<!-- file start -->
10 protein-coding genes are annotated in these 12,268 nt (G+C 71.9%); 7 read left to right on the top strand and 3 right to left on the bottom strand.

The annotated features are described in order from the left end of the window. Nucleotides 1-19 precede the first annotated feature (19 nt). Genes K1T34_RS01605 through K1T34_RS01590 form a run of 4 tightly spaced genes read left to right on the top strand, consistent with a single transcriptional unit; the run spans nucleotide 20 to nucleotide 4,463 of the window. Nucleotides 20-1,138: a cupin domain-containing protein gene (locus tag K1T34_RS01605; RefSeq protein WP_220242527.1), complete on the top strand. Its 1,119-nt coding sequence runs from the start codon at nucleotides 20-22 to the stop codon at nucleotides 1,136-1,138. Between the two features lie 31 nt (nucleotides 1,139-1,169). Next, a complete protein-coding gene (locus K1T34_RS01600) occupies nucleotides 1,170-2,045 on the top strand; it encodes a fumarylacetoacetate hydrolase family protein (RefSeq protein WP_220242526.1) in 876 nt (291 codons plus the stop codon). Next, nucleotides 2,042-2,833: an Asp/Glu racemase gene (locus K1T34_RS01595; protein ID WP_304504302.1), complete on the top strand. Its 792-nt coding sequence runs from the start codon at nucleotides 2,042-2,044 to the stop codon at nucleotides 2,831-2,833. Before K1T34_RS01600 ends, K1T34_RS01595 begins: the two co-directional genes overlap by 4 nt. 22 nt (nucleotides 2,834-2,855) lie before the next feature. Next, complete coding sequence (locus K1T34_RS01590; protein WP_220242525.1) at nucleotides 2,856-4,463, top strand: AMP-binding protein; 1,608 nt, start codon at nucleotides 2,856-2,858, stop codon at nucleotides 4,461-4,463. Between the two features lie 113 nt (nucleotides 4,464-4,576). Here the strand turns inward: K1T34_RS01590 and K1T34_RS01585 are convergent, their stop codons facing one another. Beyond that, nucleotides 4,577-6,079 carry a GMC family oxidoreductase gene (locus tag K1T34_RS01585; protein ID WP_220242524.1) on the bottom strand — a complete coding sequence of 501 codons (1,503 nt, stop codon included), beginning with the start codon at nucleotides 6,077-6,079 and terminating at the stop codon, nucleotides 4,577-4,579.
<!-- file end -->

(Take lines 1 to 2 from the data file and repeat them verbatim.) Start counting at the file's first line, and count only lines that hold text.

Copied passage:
10 protein-coding genes are annotated in these 12,268 nt (G+C 71.9%); 7 read left to right on the top strand and 3 right to left on the bottom strand.

The annotated features are described in order from the left end of the window. Nucleotides 1-19 precede the first annotated feature (19 nt). Genes K1T34_RS01605 through K1T34_RS01590 form a run of 4 tightly spaced genes read left to right on the top strand, consistent with a single transcriptional unit; the run spans nucleotide 20 to nucleotide 4,463 of the window. Nucleotides 20-1,138: a cupin domain-containing protein gene (locus tag K1T34_RS01605; RefSeq protein WP_220242527.1), complete on the top strand. Its 1,119-nt coding sequence runs from the start codon at nucleotides 20-22 to the stop codon at nucleotides 1,136-1,138. Between the two features lie 31 nt (nucleotides 1,139-1,169). Next, a complete protein-coding gene (locus K1T34_RS01600) occupies nucleotides 1,170-2,045 on the top strand; it encodes a fumarylacetoacetate hydrolase family protein (RefSeq protein WP_220242526.1) in 876 nt (291 codons plus the stop codon). Next, nucleotides 2,042-2,833: an Asp/Glu racemase gene (locus K1T34_RS01595; protein ID WP_304504302.1), complete on the top strand. Its 792-nt coding sequence runs from the start codon at nucleotides 2,042-2,044 to the stop codon at nucleotides 2,831-2,833. Before K1T34_RS01600 ends, K1T34_RS01595 begins: the two co-directional genes overlap by 4 nt. 22 nt (nucleotides 2,834-2,855) lie before the next feature. Next, complete coding sequence (locus K1T34_RS01590; protein WP_220242525.1) at nucleotides 2,856-4,463, top strand: AMP-binding protein; 1,608 nt, start codon at nucleotides 2,856-2,858, stop codon at nucleotides 4,461-4,463. Between the two features lie 113 nt (nucleotides 4,464-4,576). Here the strand turns inward: K1T34_RS01590 and K1T34_RS01585 are convergent, their stop codons facing one another. Beyond that, nucleotides 4,577-6,079 carry a GMC family oxidoreductase gene (locus tag K1T34_RS01585; protein ID WP_220242524.1) on the bottom strand — a complete coding sequence of 501 codons (1,503 nt, stop codon included), beginning with the start codon at nucleotides 6,077-6,079 and terminating at the stop codon, nucleotides 4,577-4,579.